by Kawal Deep Kour (PhD, Indian Institute of Technology)
As part of M.K. Gandhi’s call for non-cooperation with Indian colonial authority in 1921, abhorrence of drink and drugs were included on the agenda of the constructive programme of the movement. His promotion of temperance and adherence to the principle of non-violence were unique in Indian political culture and appreciated throughout the country. With Gandhi’s call to shun all intoxicants, including opium, ganja and liquor, prohibition as a policy initiative became a major plank of nationalist politics. The act of renouncing and liquor and drugs represented a sobering symbol of freedom from colonial bondage.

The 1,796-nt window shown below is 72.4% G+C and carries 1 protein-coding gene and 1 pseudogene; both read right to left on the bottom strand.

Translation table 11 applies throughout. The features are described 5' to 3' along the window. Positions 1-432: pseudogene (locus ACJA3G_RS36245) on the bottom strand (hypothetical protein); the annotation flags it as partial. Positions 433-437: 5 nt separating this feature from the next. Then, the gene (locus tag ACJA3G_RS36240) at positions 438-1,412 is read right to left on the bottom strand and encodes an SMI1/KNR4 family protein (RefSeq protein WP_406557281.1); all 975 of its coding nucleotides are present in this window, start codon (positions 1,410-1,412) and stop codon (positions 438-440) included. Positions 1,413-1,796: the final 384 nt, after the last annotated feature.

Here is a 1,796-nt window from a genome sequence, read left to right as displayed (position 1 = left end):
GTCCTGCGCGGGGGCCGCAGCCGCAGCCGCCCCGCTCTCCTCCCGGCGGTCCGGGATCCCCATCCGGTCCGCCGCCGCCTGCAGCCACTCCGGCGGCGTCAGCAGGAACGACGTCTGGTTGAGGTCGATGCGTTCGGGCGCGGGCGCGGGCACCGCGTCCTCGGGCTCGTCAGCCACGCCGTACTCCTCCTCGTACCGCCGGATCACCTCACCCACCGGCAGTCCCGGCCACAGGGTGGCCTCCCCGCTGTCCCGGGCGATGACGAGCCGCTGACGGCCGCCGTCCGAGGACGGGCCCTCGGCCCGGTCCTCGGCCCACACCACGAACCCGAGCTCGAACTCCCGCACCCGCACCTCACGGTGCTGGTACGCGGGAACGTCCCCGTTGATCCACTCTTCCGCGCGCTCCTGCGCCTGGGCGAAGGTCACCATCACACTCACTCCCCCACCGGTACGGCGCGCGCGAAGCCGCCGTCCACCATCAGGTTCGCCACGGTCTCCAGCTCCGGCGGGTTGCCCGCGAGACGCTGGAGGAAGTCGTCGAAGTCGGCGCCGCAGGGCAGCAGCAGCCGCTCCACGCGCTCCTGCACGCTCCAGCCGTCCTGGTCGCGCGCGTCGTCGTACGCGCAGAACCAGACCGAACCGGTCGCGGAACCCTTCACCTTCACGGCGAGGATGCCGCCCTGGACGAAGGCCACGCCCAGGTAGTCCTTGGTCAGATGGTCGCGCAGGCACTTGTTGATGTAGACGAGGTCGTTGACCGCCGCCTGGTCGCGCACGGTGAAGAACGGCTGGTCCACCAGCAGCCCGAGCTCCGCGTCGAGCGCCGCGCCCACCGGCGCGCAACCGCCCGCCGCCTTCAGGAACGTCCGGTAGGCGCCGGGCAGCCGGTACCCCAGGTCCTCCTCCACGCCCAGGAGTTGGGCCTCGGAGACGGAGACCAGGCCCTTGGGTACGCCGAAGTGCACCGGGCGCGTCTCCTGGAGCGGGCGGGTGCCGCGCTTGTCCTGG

Under Gandhi’s direction, the self-purification movement implied that abstinence in regard of drink and drugs was to be the starting point in unshackling the country from imperial slavery. He said, “I hold drink to be more damnable than thieving and perhaps prostitution. If I was appointed dictator for one hour for all India, the first thing I would do would be to close without compensation all the liquor shops.”